I’ve always been a little squirrelly when it comes to money. Even as a kid, I would stash away money and refuse to spend it for months–sometimes even years–at a time. By middle school, I had a reputation in my family for always having more cash on hand than anyone else. If my parents needed to bum a 20…well, Scrooge had nothing on me. I could have lent it to them, but I wouldn’t have. On principle.
I don’t know if my miserly streak is the result of growing up in a house where money was a constant source of tension or just my personality. Regardless, money is something that I always worry about (like the occasional panic attack worry), even when times are good. Now that we’re expecting a baby…my worries have kicked into overdrive.
It’s expensive becoming a parent. Straight out of the gate, your new baby comes with a massive hospital bill that even “good” insurance can’t fully mitigate the damage from. Then you have to add baby to your health insurance, and your premiums go through the roof. You’ve got the hundreds of dollars worth of new baby supplies you’ve had to purchase. Day care is on the horizon, and if you’re like us, that means you’ve opened an FSA that garnishes an obscene amount of money from your wages every month. For us, the baby is also going to show up right in the middle of tax season, and given our income and lack of tax-deductible items, I don’t even want to think about how much we’re going to have to pay in. (All of you people who are excited for tax season because of your refund check? I hate you.)
And then on top of all this, there is the fact that I’m not going to be drawing my usual paycheck. I’ll be getting 60% of my paycheck for the first 6 weeks I’m out. After that, it’s crickets until I’m back to work. All of my bills, of course, are the same, and Kellen and I still have to eat (even if baby gets free lunch from here until 6 months.)
To say that I’ve been a little panicky about our finances is a massive understatement. I’ve been doing all I can to prepare for the fact that basically for the first 3 months of our child’s life, I’ll be bringing in less than 1/3 of my usual income. For example:
- Chucking $500/month in savings for the last few months specifically earmarked for maternity leave expenses
- Freezer meals to save on food expenses
- Meal planning to save on food expenses
- Planning to cloth diaper to keep from having a diaper bill
- Planning to breastfeed to keep from having a formula bill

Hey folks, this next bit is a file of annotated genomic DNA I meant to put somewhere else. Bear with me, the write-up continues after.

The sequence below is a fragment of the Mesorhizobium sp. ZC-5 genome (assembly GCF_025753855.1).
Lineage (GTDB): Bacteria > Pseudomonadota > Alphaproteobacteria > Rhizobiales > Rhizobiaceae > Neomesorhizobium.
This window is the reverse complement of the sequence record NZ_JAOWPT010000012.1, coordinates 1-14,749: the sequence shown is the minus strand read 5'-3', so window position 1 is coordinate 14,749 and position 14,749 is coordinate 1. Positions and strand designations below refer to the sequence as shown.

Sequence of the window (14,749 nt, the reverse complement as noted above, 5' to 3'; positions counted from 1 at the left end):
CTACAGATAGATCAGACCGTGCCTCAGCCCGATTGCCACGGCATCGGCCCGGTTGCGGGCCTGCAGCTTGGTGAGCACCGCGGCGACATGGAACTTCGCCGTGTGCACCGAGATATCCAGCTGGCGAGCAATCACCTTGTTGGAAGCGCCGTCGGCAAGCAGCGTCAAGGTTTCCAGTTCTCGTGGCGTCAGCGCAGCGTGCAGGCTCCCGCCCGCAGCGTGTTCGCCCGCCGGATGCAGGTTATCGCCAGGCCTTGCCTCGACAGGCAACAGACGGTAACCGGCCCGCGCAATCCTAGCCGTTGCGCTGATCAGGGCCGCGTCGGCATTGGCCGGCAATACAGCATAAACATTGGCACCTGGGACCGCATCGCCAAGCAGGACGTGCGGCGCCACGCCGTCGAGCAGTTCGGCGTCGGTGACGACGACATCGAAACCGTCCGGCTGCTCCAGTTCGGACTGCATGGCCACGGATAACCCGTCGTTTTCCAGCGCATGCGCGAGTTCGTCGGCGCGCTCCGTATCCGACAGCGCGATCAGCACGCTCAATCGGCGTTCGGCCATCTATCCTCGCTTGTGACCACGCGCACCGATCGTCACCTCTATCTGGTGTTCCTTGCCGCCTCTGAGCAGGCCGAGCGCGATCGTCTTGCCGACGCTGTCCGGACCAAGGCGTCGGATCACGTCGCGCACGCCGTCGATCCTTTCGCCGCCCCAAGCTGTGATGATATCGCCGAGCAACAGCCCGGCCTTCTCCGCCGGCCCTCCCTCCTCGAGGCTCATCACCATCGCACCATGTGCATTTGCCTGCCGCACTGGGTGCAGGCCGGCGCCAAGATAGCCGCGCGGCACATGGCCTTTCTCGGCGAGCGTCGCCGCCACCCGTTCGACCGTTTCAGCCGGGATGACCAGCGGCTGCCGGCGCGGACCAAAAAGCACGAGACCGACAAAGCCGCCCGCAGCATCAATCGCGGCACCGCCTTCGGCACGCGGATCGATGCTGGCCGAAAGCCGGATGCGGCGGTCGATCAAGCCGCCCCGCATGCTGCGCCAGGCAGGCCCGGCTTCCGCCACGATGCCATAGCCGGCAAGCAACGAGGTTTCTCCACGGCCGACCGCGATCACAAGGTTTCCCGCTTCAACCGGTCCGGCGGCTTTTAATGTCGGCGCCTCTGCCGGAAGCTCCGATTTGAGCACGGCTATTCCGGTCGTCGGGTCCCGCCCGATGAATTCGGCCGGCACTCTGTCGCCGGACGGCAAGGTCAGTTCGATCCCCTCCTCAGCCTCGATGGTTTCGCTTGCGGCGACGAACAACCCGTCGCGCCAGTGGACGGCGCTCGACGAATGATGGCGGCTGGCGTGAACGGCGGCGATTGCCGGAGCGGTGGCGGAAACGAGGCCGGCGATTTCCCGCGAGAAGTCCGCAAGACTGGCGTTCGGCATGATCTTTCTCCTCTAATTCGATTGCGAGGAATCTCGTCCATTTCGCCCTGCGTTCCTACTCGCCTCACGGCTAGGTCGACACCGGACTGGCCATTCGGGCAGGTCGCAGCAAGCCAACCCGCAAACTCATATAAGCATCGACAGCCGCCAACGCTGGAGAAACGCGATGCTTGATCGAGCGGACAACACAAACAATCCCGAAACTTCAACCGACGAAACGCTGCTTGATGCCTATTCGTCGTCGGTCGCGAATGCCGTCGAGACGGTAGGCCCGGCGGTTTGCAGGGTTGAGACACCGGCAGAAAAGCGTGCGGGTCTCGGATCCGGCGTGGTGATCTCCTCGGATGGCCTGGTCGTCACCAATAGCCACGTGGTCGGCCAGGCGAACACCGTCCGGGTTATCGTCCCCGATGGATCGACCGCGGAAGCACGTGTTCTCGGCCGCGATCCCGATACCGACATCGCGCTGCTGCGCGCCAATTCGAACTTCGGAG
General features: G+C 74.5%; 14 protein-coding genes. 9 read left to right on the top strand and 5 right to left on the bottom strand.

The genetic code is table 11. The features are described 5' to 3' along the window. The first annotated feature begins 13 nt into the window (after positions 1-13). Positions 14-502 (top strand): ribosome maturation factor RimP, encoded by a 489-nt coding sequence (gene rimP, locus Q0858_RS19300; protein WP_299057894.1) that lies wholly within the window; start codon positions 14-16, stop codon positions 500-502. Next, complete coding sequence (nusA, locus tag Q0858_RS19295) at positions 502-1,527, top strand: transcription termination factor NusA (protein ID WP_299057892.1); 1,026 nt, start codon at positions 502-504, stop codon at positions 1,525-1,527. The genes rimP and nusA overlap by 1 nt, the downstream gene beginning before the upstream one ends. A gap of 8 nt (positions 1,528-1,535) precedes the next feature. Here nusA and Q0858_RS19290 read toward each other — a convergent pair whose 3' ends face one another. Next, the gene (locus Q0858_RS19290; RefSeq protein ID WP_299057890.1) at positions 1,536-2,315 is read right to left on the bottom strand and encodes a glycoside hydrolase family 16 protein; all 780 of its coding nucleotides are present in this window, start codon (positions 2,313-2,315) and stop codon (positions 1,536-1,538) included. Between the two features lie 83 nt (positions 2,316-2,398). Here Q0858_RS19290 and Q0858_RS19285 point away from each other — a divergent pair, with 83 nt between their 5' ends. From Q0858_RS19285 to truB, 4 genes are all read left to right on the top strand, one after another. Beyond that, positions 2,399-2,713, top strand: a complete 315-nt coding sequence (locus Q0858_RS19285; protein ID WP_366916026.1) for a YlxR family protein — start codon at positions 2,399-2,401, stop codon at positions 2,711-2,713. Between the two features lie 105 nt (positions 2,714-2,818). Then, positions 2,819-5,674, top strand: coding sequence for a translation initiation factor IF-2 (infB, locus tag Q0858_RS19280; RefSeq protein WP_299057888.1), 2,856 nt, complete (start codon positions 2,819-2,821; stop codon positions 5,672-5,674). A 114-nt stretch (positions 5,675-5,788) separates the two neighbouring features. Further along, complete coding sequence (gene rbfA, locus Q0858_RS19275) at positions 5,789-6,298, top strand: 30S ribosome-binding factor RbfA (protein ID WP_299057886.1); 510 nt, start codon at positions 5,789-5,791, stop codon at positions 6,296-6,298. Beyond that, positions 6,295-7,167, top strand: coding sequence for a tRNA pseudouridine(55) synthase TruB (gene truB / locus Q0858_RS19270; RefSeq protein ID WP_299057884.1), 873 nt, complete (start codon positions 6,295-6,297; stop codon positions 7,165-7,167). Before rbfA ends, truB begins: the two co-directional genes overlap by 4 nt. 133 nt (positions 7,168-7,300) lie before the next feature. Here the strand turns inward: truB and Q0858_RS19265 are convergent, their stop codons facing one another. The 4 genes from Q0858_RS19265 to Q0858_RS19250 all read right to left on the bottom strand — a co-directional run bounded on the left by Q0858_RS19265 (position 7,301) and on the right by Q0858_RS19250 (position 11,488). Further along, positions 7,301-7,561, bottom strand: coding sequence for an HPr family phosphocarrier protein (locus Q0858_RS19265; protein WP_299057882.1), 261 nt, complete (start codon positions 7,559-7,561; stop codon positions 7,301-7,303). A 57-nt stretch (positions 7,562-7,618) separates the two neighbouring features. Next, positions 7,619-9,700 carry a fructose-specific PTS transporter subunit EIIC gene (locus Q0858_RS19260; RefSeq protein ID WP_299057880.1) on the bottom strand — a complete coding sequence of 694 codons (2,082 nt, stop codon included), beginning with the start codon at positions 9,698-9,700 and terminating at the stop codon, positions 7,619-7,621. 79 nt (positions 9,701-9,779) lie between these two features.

- Paying down debt so we don’t have to worry as much about credit card bills
Logically, I know that we’ll have enough to get by, especially considering that Kellen will still be drawing his full paycheck and probably also getting a performance bonus in the next couple of months. (Thank god he works for a good company.) Still…the idea of opening my bank account to see no money coming in and all the same amount of money going out–and then some–makes me feel kind of sick.
Kellen and I were discussing it last night, and we realized the last time I wasn’t receiving a steady paycheck, I was 19 years old, and that was because the summer before I had earned enough money to pay all of my expenses for the school year and didn’t need to work. And even then, I was a full-time student, so it’s not exactly as if I was sitting around on my couch for a year. (If you’ve ever wondered what a workaholic looks like…) In other words, it’s been 8 years since the last time I was without a paycheck.
I don’t even know how to process a world where I’m not working, where I’m not making money, and where I’m relying entirely upon someone else for my financial security…even if the person I’m relying on is my husband, and I know that he’s doing just fine. It’s just so foreign.
So every time I think about it, my stomach does flips, my heart starts to race, and my arm pits get all prickly and moist. (Ew.) Even if I know, logically, we’ve got more than enough, we’ve prepared ourselves very well, and everything is going to be fine. When it comes to money, there’s always, even in the best of times, some terrified, anxious creature cowering somewhere inside of me with their “The End is Nigh” cardboard sign at the ready. New baby expenses and maternity leave (and possibly also pregnancy hormones) are turning that creature into a shrieking nightmare with not only a sign, but a bullhorn and a whole cult of followers all shouting out me to run, run, before it’s too late.
I’m looking forward to 3 months of bonding with my new baby, and I know that emotionally (if not for baby, then certainly for me), it’s for the best that I don’t attempt to go back to work after 6 weeks. BUT. It’s times like this I really wish we lived in Canada.